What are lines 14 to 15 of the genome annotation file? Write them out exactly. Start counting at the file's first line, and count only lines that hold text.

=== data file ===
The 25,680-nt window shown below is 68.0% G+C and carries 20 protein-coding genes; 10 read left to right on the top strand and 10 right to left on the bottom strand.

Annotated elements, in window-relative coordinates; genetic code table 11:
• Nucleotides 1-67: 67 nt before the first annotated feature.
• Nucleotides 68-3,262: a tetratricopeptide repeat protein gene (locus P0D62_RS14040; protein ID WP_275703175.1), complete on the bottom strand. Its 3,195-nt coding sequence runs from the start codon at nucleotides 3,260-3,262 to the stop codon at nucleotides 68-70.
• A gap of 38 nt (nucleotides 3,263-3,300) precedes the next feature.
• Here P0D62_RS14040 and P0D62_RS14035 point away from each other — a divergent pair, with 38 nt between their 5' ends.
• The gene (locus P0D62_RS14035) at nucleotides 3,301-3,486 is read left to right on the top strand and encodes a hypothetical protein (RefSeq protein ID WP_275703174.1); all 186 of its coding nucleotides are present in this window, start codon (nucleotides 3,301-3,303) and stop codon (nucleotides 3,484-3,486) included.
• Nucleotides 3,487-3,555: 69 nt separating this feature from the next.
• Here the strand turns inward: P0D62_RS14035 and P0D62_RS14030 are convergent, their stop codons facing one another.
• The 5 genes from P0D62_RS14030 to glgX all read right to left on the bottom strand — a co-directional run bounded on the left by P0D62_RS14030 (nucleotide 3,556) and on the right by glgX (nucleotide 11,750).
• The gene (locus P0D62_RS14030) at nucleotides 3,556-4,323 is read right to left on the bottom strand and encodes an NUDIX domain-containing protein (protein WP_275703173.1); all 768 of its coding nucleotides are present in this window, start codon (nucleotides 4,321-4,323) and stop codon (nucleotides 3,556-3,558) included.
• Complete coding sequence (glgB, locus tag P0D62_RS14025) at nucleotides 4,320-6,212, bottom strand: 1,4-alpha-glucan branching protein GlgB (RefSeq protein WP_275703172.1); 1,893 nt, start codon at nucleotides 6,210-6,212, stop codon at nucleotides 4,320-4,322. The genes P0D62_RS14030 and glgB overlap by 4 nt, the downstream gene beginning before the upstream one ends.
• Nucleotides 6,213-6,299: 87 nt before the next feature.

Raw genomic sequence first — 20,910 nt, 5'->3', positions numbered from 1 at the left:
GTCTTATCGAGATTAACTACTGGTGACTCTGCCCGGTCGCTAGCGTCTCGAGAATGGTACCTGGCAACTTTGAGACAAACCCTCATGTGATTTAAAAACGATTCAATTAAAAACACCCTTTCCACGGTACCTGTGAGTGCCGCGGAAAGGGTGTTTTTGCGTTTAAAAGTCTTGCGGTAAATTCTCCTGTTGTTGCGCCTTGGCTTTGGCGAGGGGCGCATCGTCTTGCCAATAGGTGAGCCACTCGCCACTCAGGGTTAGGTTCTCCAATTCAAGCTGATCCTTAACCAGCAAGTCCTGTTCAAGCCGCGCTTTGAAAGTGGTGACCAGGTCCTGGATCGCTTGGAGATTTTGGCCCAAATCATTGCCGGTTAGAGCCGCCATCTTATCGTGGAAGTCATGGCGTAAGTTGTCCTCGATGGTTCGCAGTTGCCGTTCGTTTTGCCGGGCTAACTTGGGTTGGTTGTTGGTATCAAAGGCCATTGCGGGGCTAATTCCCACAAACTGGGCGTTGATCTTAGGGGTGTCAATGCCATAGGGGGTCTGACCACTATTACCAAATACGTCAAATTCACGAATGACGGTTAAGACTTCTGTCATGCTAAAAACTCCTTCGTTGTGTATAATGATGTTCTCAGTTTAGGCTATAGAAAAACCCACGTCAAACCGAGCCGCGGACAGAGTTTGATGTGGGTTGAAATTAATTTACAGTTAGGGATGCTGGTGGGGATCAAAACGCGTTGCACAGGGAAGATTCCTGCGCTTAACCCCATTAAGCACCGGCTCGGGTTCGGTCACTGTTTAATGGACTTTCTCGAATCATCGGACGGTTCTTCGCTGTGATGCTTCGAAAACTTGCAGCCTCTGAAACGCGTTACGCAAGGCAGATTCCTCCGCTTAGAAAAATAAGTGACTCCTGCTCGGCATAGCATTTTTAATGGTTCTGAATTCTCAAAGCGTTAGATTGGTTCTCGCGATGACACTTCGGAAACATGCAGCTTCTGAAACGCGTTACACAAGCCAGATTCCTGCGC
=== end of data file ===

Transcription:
Raw genomic sequence first — 20,910 nt, 5'->3', positions numbered from 1 at the left:
GTCTTATCGAGATTAACTACTGGTGACTCTGCCCGGTCGCTAGCGTCTCGAGAATGGTACCTGGCAACTTTGAGACAAACCCTCATGTGATTTAAAAACGATTCAATTAAAAACACCCTTTCCACGGTACCTGTGAGTGCCGCGGAAAGGGTGTTTTTGCGTTTAAAAGTCTTGCGGTAAATTCTCCTGTTGTTGCGCCTTGGCTTTGGCGAGGGGCGCATCGTCTTGCCAATAGGTGAGCCACTCGCCACTCAGGGTTAGGTTCTCCAATTCAAGCTGATCCTTAACCAGCAAGTCCTGTTCAAGCCGCGCTTTGAAAGTGGTGACCAGGTCCTGGATCGCTTGGAGATTTTGGCCCAAATCATTGCCGGTTAGAGCCGCCATCTTATCGTGGAAGTCATGGCGTAAGTTGTCCTCGATGGTTCGCAGTTGCCGTTCGTTTTGCCGGGCTAACTTGGGTTGGTTGTTGGTATCAAAGGCCATTGCGGGGCTAATTCCCACAAACTGGGCGTTGATCTTAGGGGTGTCAATGCCATAGGGGGTCTGACCACTATTACCAAATACGTCAAATTCACGAATGACGGTTAAGACTTCTGTCATGCTAAAAACTCCTTCGTTGTGTATAATGATGTTCTCAGTTTAGGCTATAGAAAAACCCACGTCAAACCGAGCCGCGGACAGAGTTTGATGTGGGTTGAAATTAATTTACAGTTAGGGATGCTGGTGGGGATCAAAACGCGTTGCACAGGGAAGATTCCTGCGCTTAACCCCATTAAGCACCGGCTCGGGTTCGGTCACTGTTTAATGGACTTTCTCGAATCATCGGACGGTTCTTCGCTGTGATGCTTCGAAAACTTGCAGCCTCTGAAACGCGTTACGCAAGGCAGATTCCTCCGCTTAGAAAAATAAGTGACTCCTGCTCGGCATAGCATTTTTAATGGTTCTGAATTCTCAAAGCGTTAGATTGGTTCTCGCGATGACACTTCGGAAACATGCAGCTTCTGAAACGCGTTACACAAGCCAGATTCCTGCGC